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Author Topic: APS/Ω Gas turbine bike build  (Read 513990 times)
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Mobacken Racing
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« Reply #210 on: August 13, 2013, 02:31:32 PM »

During my little girls day sleep I fixed the faulty power turbine housing holes in the mill to get all 6 M8 bolts to fit.



Later this night when the Dodge russian athletics was all over the tv I headed out to the shed to make some minor adjustments to the power turbine housing to get a decent fit for the exhaust.



After that I welded the previously spot welded exhaust...



...and assembled the shaft tunnel, turbine housing and exhaust!



As a side note I´ve bought a WP9 tig torch which is much smaller than the old WP27 that came with the tig welder, it is a dream to weld with and you can see the difference in size in the pic below.



Cheers!
/Anders
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wobblywalrus
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« Reply #211 on: August 14, 2013, 12:25:09 AM »

Anders, make sure someone takes a little video of that first run for u-tube.  That is quite the project.  It looks good. 
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Mobacken Racing
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« Reply #212 on: August 14, 2013, 02:32:39 AM »

Anders, make sure someone takes a little video of that first run for u-tube.  That is quite the project.  It looks good. 

Thanks! Rest assured that everything will be captured on video and put on youtube.
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DND
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« Reply #213 on: August 14, 2013, 07:43:03 AM »

Hi Anders

They used to make a little cap for the collet instead of that short tapered one on the small torch handle, maybe they still do?

It did not stick up any higher than the back of the handle, for getting down into holes etc

Looking good, G Don
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Mobacken Racing
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« Reply #214 on: August 14, 2013, 10:51:19 AM »

Hi Anders

They used to make a little cap for the collet instead of that short tapered one on the small torch handle, maybe they still do?

It did not stick up any higher than the back of the handle, for getting down into holes etc

Looking good, G Don

I have one of those, they are great for welding inside pipes etc but for regular welding I prefer the longer caps since they can house longer electrodes.

Thanks!
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« Reply #215 on: August 14, 2013, 02:51:26 PM »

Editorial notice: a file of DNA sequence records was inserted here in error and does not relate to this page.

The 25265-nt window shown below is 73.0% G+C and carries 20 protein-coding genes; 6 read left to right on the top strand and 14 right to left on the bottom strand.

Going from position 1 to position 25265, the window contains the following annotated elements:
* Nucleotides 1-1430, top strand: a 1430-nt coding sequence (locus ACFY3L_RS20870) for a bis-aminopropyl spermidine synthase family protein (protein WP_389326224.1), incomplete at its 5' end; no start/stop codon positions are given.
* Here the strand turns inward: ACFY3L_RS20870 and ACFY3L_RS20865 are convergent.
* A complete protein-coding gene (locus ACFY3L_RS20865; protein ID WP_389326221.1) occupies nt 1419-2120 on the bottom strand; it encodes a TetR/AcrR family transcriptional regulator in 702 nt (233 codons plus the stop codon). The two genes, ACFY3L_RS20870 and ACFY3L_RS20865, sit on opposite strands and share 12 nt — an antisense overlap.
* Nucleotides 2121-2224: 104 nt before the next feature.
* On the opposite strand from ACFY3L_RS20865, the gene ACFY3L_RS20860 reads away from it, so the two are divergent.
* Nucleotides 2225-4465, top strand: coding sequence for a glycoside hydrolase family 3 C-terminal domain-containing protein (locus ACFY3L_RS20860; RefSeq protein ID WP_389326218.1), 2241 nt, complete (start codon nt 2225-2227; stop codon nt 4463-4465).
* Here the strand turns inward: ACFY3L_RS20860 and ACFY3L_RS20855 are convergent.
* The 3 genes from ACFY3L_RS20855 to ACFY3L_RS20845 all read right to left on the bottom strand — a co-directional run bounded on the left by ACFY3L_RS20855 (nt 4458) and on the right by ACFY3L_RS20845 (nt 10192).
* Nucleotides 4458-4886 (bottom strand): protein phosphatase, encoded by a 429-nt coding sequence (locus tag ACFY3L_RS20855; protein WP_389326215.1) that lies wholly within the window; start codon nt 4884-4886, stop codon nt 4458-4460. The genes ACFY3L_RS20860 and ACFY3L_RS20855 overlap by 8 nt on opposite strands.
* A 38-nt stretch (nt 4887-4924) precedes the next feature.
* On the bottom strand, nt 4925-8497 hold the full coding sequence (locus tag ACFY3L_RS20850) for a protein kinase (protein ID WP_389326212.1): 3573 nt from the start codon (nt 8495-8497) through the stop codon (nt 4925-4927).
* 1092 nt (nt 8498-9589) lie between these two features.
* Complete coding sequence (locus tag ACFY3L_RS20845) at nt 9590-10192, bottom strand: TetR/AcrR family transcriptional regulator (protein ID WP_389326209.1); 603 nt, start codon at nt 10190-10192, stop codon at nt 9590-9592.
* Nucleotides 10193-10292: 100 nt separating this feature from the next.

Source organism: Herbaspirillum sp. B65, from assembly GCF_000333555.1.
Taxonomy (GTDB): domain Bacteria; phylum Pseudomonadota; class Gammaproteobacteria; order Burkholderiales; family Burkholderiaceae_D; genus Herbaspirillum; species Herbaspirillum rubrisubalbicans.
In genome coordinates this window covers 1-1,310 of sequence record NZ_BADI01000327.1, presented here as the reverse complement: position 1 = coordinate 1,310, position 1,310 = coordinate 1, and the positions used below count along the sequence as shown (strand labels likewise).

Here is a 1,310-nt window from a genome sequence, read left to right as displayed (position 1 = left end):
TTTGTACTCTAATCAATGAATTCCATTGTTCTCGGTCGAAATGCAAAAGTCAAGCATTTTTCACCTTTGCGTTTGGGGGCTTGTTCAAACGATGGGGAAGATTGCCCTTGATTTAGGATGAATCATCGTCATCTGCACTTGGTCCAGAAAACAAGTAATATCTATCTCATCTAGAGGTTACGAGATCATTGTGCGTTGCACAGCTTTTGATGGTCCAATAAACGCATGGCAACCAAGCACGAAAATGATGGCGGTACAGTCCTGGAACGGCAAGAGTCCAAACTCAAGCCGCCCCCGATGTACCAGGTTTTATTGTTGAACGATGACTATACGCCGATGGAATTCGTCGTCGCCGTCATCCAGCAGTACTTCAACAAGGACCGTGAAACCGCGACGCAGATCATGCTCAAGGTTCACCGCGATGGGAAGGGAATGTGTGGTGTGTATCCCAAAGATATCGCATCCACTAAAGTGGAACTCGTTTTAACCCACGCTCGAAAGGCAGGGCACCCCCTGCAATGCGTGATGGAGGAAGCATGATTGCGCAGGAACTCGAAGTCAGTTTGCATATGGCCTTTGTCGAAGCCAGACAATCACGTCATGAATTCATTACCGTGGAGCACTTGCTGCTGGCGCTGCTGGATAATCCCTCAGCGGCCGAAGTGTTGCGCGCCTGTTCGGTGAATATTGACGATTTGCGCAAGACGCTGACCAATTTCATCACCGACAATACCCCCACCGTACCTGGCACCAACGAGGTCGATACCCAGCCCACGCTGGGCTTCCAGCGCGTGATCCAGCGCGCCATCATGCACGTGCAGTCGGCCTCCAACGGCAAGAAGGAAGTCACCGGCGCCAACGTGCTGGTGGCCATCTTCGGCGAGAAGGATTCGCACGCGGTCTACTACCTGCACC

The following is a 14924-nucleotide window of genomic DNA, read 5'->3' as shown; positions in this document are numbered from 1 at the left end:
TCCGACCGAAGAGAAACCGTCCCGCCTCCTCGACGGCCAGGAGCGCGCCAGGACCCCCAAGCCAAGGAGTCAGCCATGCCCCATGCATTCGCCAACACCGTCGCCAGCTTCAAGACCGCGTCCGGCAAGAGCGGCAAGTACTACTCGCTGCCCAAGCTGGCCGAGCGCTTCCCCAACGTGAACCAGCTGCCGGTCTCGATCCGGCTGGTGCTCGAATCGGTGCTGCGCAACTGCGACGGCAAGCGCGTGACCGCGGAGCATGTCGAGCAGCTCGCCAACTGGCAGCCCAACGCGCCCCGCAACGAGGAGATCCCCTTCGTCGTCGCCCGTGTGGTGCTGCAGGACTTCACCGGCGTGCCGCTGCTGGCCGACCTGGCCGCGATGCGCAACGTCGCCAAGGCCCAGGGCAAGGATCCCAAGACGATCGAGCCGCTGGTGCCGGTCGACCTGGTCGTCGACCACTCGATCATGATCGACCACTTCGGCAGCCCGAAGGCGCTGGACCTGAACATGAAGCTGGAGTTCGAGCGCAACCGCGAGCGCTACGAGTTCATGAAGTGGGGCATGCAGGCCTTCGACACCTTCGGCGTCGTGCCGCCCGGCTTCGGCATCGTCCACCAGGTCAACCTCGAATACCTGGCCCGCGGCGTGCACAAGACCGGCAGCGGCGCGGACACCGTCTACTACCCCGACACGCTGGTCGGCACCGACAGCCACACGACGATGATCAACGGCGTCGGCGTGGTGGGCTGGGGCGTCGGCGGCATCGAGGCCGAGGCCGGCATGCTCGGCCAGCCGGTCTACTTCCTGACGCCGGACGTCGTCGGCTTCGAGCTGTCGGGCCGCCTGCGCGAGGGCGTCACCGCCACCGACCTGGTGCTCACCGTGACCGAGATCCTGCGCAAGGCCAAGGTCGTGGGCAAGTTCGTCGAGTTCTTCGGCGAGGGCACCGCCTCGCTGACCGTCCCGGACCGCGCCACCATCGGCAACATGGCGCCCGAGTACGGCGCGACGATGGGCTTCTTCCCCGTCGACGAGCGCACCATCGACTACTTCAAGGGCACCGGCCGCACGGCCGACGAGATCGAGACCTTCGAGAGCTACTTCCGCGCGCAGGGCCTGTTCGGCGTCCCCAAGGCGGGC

I hear ya, the way I used to ' Dip The Wick ' I had them lined up like cordwood in a little wood block

G Don
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Mobacken Racing
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« Reply #216 on: August 14, 2013, 03:55:25 PM »

After 10 years of practice it can actually take some time before I need to resharpen the electrode, unless I skip cleaning up the metal before I start welding of course... smiley

More russian athletics on the TV = a trip out to the workshop. This time I finished two of the smaller jobs on the list in less than an hour.



Fitting a temp probe to the inter turbine duct, it was fitted on the bottom so it wouldn´t be in the way for the heat shielding jacket I will make for the power turbine section later.



Here you can see the probe inside the duct.



After that I placed the entire power turbine section on the workbench, it has become quite a large piece. Heavy as well thanks to the cast iron gearbox, lucky for me that weight isn´t an issue in landspeed racing. Smiley



The other minor job was to shorten the handlebars a bit, as you might have noticed they were longer than needed and now was the perfect time to fix that.



This looks a bit better, now I only have to order a pair of shorter brake levers to complete the new look. Does anyone know just how serious the rule about a 1/2" (if I remember correct) ball at the end of the handlebar levers is? Can I use those short and fancy Ebay levers with a hollow cylinder type of ball at the end instead or does it for some obscure reason have to be exactly a 1/2" perfectly round ball?



Cheers!
/Anders
« Last Edit: August 14, 2013, 03:57:29 PM by Mobacken Racing » Logged
wobblywalrus
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« Reply #217 on: August 15, 2013, 12:27:50 AM »

Anders, "shorty" dirt bike control levers work great.  You can get them at places that sell motocross bikes.  Get the more expensive pro grade forged ones.  They bend rather than fracture when you hit the deck.  The cheap cast ones break.   
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manta22
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« Reply #218 on: August 15, 2013, 09:51:16 AM »